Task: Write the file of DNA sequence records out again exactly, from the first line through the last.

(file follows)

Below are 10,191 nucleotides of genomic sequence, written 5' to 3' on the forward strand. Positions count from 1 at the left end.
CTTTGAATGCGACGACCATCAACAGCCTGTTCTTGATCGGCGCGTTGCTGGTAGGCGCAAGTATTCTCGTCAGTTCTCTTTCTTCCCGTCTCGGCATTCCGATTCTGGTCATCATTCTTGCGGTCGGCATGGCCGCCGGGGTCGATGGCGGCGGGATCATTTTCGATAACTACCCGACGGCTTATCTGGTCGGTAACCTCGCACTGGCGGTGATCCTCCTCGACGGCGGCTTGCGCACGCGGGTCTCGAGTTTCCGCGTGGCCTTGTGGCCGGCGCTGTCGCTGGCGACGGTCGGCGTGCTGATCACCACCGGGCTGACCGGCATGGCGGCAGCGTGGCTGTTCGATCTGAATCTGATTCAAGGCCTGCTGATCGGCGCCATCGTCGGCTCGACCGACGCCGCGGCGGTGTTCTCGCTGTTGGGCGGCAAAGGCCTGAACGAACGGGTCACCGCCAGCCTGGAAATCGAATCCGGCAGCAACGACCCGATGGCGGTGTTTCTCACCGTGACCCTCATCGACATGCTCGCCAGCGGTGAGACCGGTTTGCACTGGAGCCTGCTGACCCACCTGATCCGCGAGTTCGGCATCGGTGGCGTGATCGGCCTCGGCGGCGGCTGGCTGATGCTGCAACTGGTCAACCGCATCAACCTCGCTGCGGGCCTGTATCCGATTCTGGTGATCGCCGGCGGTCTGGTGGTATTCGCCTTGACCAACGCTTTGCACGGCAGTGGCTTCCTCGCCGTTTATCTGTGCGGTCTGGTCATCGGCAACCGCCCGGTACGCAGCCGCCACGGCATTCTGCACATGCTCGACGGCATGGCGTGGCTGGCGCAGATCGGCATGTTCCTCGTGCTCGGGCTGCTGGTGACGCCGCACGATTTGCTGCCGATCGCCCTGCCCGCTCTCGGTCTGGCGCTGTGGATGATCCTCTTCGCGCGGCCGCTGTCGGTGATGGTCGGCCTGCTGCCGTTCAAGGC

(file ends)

Below are 10,191 nucleotides of genomic sequence, written 5' to 3' on the forward strand. Positions count from 1 at the left end.
CTTTGAATGCGACGACCATCAACAGCCTGTTCTTGATCGGCGCGTTGCTGGTAGGCGCAAGTATTCTCGTCAGTTCTCTTTCTTCCCGTCTCGGCATTCCGATTCTGGTCATCATTCTTGCGGTCGGCATGGCCGCCGGGGTCGATGGCGGCGGGATCATTTTCGATAACTACCCGACGGCTTATCTGGTCGGTAACCTCGCACTGGCGGTGATCCTCCTCGACGGCGGCTTGCGCACGCGGGTCTCGAGTTTCCGCGTGGCCTTGTGGCCGGCGCTGTCGCTGGCGACGGTCGGCGTGCTGATCACCACCGGGCTGACCGGCATGGCGGCAGCGTGGCTGTTCGATCTGAATCTGATTCAAGGCCTGCTGATCGGCGCCATCGTCGGCTCGACCGACGCCGCGGCGGTGTTCTCGCTGTTGGGCGGCAAAGGCCTGAACGAACGGGTCACCGCCAGCCTGGAAATCGAATCCGGCAGCAACGACCCGATGGCGGTGTTTCTCACCGTGACCCTCATCGACATGCTCGCCAGCGGTGAGACCGGTTTGCACTGGAGCCTGCTGACCCACCTGATCCGCGAGTTCGGCATCGGTGGCGTGATCGGCCTCGGCGGCGGCTGGCTGATGCTGCAACTGGTCAACCGCATCAACCTCGCTGCGGGCCTGTATCCGATTCTGGTGATCGCCGGCGGTCTGGTGGTATTCGCCTTGACCAACGCTTTGCACGGCAGTGGCTTCCTCGCCGTTTATCTGTGCGGTCTGGTCATCGGCAACCGCCCGGTACGCAGCCGCCACGGCATTCTGCACATGCTCGACGGCATGGCGTGGCTGGCGCAGATCGGCATGTTCCTCGTGCTCGGGCTGCTGGTGACGCCGCACGATTTGCTGCCGATCGCCCTGCCCGCTCTCGGTCTGGCGCTGTGGATGATCCTCTTCGCGCGGCCGCTGTCGGTGATGGTCGGCCTGCTGCCGTTCAAGGC